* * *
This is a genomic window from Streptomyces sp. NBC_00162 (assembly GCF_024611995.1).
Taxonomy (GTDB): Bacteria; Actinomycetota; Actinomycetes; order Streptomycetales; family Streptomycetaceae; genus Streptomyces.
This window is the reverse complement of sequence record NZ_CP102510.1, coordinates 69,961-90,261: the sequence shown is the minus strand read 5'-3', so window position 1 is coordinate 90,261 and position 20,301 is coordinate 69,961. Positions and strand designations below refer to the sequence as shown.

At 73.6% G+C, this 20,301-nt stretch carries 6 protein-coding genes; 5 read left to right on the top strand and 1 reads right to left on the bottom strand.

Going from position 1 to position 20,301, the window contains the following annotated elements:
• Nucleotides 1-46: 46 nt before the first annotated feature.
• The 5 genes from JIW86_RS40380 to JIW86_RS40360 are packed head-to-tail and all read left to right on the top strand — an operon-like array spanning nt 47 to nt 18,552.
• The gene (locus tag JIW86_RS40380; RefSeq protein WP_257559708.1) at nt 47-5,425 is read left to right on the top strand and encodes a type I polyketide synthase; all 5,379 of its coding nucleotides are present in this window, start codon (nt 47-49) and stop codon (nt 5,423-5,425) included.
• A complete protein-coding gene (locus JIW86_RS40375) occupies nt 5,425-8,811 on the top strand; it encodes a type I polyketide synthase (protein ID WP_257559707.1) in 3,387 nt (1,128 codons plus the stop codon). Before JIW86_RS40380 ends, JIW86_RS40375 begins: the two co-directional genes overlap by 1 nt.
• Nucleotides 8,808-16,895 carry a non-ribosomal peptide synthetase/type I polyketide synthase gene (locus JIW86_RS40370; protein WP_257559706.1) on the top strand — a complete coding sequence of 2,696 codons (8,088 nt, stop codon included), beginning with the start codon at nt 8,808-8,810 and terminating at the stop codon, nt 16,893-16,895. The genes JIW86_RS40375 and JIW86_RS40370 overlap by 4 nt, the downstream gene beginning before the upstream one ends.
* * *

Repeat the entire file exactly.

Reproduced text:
This is a genomic window from Streptomyces sp. NBC_00162 (assembly GCF_024611995.1).
Taxonomy (GTDB): Bacteria; Actinomycetota; Actinomycetes; order Streptomycetales; family Streptomycetaceae; genus Streptomyces.
This window is the reverse complement of sequence record NZ_CP102510.1, coordinates 69,961-90,261: the sequence shown is the minus strand read 5'-3', so window position 1 is coordinate 90,261 and position 20,301 is coordinate 69,961. Positions and strand designations below refer to the sequence as shown.

At 73.6% G+C, this 20,301-nt stretch carries 6 protein-coding genes; 5 read left to right on the top strand and 1 reads right to left on the bottom strand.

Going from position 1 to position 20,301, the window contains the following annotated elements:
• Nucleotides 1-46: 46 nt before the first annotated feature.
• The 5 genes from JIW86_RS40380 to JIW86_RS40360 are packed head-to-tail and all read left to right on the top strand — an operon-like array spanning nt 47 to nt 18,552.
• The gene (locus tag JIW86_RS40380; RefSeq protein WP_257559708.1) at nt 47-5,425 is read left to right on the top strand and encodes a type I polyketide synthase; all 5,379 of its coding nucleotides are present in this window, start codon (nt 47-49) and stop codon (nt 5,423-5,425) included.
• A complete protein-coding gene (locus JIW86_RS40375) occupies nt 5,425-8,811 on the top strand; it encodes a type I polyketide synthase (protein ID WP_257559707.1) in 3,387 nt (1,128 codons plus the stop codon). Before JIW86_RS40380 ends, JIW86_RS40375 begins: the two co-directional genes overlap by 1 nt.
• Nucleotides 8,808-16,895 carry a non-ribosomal peptide synthetase/type I polyketide synthase gene (locus JIW86_RS40370; protein WP_257559706.1) on the top strand — a complete coding sequence of 2,696 codons (8,088 nt, stop codon included), beginning with the start codon at nt 8,808-8,810 and terminating at the stop codon, nt 16,893-16,895. The genes JIW86_RS40375 and JIW86_RS40370 overlap by 4 nt, the downstream gene beginning before the upstream one ends.